# Calculus /Derivatives of e^x and ln e

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**Question**

My question regards the different results obtained in textbooks when one finds the derivative of e to the x and one finds the derivative of ln e (or e to the y).

Discussion of problem:

1. derivative of e^x = e^x times lin e = e^x times 1 (since lin e = 1)

or the proof goes like this:

2. derivative of e^x = e^x times x' (that is, e to the x times the derivative of x) = e^x times 1

Thus, the textbooks always show that the derivative of e^x is e^x.

However, when it comes to finding the derivative of lin x, the procedure seems to be different.

First, it is pointed out that lin x is the same as e^y = x. Typically, the textbooks then go on

to find the derivative of ey as follows:

e^y = x

so the derivative of e^y = e^y times lin e times y' (HERE IS THE PROBLEM, the text books stick in this extra y', sometimes you see this in the form dy/dx)

x' = e^y times lin e times y'

and (since the derivative of x

is 1)

Well. your textbook seems to be confusing you on a simple proof. Here is the argument,

Let y = lnx.

Then e^y = x.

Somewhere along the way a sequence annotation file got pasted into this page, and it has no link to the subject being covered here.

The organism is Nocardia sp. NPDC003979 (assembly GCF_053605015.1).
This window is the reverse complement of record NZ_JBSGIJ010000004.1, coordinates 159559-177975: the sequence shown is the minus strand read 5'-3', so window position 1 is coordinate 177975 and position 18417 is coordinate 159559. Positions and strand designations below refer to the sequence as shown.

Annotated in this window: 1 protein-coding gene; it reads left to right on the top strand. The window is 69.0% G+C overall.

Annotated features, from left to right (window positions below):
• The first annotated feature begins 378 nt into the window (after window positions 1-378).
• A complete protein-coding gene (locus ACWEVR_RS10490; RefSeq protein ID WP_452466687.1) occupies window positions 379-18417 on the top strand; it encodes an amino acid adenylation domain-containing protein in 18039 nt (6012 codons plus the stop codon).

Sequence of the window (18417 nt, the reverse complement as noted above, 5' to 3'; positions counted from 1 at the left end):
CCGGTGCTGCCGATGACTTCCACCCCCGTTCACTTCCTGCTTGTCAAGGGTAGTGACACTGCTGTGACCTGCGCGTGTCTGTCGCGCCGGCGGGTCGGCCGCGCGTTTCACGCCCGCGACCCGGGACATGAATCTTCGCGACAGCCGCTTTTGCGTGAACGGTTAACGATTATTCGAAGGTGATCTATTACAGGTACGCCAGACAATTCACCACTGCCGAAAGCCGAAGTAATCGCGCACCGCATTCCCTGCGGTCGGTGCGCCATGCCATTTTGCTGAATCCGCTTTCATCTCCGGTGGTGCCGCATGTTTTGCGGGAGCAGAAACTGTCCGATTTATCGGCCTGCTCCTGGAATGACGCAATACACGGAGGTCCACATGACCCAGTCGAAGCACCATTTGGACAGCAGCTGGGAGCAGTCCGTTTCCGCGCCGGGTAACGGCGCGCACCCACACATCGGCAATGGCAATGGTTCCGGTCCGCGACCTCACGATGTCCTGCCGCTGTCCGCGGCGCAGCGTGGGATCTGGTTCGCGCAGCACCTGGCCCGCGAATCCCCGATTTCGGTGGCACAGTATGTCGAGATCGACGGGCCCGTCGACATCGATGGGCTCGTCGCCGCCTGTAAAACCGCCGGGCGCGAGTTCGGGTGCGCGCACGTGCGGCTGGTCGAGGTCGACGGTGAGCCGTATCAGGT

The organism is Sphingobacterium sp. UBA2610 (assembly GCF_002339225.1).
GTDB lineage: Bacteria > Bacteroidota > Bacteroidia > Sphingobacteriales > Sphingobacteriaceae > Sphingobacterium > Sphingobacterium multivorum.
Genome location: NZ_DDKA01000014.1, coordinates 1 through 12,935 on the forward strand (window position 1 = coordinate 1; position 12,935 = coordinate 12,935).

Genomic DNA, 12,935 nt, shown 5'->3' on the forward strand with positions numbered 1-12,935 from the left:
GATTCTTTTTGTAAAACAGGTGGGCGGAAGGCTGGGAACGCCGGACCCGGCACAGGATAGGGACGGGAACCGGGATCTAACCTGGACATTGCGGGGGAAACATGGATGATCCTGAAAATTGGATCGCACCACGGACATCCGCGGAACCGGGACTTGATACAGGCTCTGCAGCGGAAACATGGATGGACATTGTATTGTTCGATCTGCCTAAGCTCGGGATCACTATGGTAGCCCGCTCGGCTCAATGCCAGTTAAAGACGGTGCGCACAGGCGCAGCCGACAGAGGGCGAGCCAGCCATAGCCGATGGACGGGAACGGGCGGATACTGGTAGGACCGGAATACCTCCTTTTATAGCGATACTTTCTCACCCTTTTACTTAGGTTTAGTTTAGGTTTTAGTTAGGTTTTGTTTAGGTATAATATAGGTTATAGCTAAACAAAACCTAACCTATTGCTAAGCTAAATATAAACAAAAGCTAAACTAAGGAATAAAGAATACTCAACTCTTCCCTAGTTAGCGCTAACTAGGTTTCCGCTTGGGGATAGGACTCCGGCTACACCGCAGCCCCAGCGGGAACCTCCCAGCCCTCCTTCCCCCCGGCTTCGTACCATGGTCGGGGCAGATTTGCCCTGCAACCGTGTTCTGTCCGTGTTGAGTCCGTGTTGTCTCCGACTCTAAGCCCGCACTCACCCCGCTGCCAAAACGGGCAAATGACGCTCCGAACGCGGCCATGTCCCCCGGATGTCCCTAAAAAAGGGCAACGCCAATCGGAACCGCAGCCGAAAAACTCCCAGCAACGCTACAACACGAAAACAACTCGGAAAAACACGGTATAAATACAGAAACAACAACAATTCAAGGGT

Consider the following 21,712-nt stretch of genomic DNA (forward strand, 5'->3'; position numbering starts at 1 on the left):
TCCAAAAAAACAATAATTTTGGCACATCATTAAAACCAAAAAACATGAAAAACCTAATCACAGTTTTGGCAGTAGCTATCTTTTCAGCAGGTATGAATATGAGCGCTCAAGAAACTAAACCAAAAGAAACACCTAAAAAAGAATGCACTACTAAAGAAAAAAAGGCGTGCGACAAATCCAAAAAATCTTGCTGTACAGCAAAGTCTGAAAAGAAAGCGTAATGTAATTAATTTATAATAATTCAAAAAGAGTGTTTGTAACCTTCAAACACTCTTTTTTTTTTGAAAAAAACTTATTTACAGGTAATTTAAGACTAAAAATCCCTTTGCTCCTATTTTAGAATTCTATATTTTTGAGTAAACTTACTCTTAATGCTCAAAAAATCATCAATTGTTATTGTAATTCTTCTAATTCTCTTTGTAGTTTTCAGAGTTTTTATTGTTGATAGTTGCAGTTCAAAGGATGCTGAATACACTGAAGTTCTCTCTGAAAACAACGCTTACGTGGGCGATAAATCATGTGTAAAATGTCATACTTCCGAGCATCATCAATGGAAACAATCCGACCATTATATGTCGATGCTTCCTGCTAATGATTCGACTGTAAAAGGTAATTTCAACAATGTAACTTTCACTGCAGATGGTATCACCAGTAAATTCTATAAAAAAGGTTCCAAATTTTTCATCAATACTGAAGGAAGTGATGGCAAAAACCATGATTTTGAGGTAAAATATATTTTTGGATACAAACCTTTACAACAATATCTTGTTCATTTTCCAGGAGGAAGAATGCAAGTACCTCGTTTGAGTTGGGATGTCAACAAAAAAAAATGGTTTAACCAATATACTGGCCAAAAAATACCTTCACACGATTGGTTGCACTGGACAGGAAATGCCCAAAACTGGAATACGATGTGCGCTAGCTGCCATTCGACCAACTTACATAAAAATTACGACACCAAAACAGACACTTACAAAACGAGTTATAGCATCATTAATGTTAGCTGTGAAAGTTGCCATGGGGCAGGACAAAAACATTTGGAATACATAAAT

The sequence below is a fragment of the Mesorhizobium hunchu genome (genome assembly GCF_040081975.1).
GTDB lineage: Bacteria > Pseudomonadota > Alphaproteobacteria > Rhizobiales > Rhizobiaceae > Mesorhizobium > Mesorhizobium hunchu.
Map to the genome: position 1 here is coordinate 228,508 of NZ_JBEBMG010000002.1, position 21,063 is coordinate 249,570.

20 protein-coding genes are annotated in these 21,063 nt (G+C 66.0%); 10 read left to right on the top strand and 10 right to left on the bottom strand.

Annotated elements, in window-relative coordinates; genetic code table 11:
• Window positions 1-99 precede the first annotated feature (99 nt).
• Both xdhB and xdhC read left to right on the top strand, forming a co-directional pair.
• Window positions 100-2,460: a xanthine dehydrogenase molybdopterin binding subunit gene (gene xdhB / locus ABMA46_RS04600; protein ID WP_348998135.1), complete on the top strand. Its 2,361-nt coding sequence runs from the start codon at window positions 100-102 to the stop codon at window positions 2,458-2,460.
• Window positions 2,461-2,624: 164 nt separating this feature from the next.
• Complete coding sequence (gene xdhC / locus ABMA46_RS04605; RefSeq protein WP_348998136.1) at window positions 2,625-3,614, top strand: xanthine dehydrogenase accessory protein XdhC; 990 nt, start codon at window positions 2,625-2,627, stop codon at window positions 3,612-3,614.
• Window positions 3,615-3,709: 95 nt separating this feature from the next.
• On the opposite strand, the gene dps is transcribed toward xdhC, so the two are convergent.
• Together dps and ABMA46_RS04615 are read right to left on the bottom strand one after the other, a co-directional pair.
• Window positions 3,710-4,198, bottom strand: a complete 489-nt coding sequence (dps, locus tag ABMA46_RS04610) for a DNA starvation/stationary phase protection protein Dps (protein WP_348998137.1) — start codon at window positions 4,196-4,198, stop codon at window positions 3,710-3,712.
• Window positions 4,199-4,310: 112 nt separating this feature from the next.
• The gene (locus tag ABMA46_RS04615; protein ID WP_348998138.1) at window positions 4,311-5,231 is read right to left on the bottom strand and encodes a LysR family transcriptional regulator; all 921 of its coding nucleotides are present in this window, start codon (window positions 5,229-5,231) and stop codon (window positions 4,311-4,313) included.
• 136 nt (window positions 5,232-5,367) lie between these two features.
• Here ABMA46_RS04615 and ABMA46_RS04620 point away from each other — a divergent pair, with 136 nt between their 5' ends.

Take the derivative of both sides with respect to the variable x. That means we treat y as a function of x. This gives

y' e^y = 1

Because y = lnx. e^y = e^lnx = x

This means we can substitute x for e^y in y' e^y = 1 .

This gives y' x = 1

Then y' = 1/x. which is the result you want.

You must understand that the derivative of e^y is not e^y when the derivative is taken with respect to x. The derivative of e^y is e^y when the derivative is taken with respect to y.

Have you seen the rule (e^f(x))' = f'(x) e^f(x).

That is the rule we are using when we get y'e^y as the derivative of e^y. You must see that y is a function of x and is treated as a function. not as a single. independent variable.

I hope this helps. I would need to see your book to try to explain further.

Source: en.allexperts.com

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